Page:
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If you look outside and spot what look to be little pinecones hanging from your trees and shrubs, only one type of bug is responsible for the structures: bagworms. Inside the pinecone-like bags you'll find either one bagworm or hundreds of little eggs. The insects can defoliate and severely damage and even kill plants.
When spring arrives, eggs that female bagworms laid in fully-developed bags during the previous fall hatch. The larvae that emerge begin feeding on the host plant by crawling to and eating leaves. Some larvae suspend themselves on silk strings and get blown by the wind to new plants or new areas of the host plant. Each then creates a little bag made of silk over its abdomen. As a larva feeds, it adds piece of leaves and twigs to its bag, making it larger and larger throughout the spring and summer. Towards the end of summer the larva has an impressive bag that measures around 2 inches in length. It then wraps the top of the bag around a twig using silk. The bag hangs down, looking similar to a pinecone.
Purpose of Bag
A bagworm's pinecone-like bag serves one primary purpose: protection. It enables the female's eggs to properly develop over winter and keeps insects and other predators away. When larvae begin feeding and creating bags of their own, they withdraw into them when they rest or feel threatened. Once they hang their bags from twigs in the fall or at the end of summer, larvae retreat into them to molt. Later in fall, males enter the world as fully grown moths. The females, which do not evolve into moths, remain in their bags, waiting for males to find and mate with them, and then the process begins all over again.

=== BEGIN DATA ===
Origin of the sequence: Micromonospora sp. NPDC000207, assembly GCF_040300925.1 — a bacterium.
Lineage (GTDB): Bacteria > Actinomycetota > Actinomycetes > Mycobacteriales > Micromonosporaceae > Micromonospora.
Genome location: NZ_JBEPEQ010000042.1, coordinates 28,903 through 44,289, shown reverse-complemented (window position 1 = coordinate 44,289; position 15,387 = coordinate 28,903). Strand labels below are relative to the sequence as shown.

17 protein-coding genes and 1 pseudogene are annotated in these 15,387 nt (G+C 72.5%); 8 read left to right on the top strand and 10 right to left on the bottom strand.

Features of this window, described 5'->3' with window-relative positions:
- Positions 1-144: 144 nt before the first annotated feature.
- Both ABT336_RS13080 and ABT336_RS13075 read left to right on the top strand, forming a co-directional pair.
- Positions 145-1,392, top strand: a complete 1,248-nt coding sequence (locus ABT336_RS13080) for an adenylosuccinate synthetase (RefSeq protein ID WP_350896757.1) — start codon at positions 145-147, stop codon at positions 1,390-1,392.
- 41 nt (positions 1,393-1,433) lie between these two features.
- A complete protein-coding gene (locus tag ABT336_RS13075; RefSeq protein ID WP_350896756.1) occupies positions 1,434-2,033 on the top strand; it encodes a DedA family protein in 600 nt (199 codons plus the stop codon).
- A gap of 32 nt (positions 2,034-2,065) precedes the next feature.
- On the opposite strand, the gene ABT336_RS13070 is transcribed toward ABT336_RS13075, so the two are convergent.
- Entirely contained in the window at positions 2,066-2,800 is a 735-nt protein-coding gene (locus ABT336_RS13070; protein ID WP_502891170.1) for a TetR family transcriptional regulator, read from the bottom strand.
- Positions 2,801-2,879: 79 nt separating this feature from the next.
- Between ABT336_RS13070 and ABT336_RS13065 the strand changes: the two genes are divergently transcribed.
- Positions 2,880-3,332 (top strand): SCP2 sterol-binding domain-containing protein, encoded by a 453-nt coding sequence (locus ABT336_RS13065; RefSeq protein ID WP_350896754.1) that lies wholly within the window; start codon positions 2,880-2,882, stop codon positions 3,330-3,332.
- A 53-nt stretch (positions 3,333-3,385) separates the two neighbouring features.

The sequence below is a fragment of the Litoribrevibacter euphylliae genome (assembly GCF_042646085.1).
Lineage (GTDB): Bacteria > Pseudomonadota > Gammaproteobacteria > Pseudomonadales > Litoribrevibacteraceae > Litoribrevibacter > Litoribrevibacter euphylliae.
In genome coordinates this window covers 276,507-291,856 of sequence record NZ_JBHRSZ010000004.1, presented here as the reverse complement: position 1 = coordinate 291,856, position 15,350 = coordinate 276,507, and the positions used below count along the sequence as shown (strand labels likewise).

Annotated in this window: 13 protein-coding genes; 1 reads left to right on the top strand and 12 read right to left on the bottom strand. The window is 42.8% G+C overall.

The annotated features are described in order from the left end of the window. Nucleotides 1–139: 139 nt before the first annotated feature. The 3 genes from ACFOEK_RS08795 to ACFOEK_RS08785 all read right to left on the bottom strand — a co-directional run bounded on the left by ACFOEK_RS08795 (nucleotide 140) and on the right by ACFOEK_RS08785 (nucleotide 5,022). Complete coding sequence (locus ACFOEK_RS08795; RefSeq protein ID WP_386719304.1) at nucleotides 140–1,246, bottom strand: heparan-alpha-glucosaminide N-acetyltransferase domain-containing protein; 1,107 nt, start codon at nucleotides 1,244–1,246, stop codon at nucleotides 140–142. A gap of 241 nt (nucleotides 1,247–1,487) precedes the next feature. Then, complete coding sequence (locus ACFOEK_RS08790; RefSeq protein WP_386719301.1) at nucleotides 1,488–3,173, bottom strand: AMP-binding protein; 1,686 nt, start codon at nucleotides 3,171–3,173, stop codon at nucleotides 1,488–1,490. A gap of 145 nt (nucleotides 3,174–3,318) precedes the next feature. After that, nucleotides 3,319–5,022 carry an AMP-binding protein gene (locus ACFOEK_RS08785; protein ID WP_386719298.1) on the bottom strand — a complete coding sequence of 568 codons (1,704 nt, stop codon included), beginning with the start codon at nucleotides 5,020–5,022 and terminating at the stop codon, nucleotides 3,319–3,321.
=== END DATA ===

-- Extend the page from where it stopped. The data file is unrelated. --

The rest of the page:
Bagworms aren't pretty, especially when they create bags on trees that look quite strange with pinecone-like structures hanging from them. But aesthetics aside, they can pose serious dangers to trees and shrubs. The University of Kentucky College of Agriculture, Food and Environment points out that older larvae can strip needles from evergreens and obliterate whole leaves of deciduous trees and plants. The university further notes that several years of heavy infestation can lead to plant death.
Preventing bagworm infestation calls for removing the bags that hold unhatched eggs. Iowa State University's Integrated Pest Management Program suggests cutting them down with scissors and disposing of them before they hatch—by about early spring. If the larvae have already hatched, you can use insecticides to kill them. Common insecticides used to treat bagworm infestations include those that have spinosad, carbaryl, acephate, permethrin or malthion as the main ingredient. Always follow the manufacturer's directions to the letter when using insecticides, and if you're unsure of which insecticide to use, contact your local county agricultural extension office.